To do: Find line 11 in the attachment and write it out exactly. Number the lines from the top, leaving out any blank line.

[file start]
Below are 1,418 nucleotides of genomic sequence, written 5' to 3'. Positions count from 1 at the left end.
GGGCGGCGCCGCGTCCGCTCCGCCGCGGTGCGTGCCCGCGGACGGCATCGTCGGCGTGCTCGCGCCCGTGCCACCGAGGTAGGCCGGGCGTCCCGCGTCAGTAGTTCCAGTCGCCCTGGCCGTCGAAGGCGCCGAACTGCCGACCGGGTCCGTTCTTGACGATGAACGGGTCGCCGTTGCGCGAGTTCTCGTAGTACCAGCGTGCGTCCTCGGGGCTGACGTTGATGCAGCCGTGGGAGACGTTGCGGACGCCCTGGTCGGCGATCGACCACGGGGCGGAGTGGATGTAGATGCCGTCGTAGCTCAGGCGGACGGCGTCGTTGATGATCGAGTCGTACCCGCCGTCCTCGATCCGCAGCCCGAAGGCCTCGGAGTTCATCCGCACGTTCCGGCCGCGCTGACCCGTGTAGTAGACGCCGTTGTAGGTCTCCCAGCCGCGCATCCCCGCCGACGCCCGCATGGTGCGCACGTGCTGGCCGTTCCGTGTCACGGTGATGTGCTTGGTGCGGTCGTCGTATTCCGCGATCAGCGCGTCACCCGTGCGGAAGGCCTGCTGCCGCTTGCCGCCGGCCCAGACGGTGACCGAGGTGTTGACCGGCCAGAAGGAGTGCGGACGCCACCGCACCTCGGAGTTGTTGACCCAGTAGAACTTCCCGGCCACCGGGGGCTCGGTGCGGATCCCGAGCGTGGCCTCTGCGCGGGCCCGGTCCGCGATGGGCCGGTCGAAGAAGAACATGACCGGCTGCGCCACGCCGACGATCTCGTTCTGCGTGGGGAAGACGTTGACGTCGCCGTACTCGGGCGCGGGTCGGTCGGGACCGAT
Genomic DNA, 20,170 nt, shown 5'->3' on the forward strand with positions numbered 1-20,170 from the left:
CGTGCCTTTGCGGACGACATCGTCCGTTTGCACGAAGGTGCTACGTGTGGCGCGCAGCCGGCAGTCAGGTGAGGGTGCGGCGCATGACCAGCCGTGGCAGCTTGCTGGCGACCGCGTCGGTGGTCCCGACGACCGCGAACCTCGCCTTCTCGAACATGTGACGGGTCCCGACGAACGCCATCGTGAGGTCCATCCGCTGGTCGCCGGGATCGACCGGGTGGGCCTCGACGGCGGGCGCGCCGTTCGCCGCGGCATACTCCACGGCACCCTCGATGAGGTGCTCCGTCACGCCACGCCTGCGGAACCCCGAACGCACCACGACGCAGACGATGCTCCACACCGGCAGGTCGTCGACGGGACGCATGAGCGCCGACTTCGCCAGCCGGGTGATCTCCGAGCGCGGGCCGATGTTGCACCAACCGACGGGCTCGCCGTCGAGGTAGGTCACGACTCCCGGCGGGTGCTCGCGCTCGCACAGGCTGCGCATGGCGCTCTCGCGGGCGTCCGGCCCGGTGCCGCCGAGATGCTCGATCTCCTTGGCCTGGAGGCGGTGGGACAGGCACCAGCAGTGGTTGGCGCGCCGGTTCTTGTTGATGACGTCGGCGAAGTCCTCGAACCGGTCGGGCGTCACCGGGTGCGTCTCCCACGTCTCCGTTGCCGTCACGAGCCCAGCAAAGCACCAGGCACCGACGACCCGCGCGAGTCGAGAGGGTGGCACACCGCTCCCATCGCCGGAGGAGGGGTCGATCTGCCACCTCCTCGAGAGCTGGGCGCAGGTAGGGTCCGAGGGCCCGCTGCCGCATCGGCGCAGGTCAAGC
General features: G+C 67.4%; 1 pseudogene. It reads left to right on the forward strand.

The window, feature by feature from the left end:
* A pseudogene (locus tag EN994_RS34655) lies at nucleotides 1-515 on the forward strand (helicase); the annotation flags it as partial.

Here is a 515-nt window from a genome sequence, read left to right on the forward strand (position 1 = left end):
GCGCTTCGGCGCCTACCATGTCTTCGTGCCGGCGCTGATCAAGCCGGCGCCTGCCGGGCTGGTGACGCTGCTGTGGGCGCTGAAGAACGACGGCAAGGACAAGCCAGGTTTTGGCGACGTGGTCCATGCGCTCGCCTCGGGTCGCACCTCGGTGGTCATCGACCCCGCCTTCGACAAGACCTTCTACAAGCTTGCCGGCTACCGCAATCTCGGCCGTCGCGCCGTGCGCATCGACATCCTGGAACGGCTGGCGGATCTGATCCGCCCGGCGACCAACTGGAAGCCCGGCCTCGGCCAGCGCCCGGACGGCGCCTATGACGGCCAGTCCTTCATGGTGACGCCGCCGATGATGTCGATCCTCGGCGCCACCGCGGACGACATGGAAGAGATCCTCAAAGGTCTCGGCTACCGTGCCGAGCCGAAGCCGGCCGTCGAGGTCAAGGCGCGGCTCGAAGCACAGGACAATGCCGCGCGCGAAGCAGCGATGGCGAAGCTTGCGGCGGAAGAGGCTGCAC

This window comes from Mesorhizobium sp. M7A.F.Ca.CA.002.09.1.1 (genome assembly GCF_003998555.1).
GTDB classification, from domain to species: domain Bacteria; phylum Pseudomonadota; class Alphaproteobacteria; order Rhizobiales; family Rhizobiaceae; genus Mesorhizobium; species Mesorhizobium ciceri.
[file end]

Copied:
GTDB classification, from domain to species: domain Bacteria; phylum Pseudomonadota; class Alphaproteobacteria; order Rhizobiales; family Rhizobiaceae; genus Mesorhizobium; species Mesorhizobium ciceri.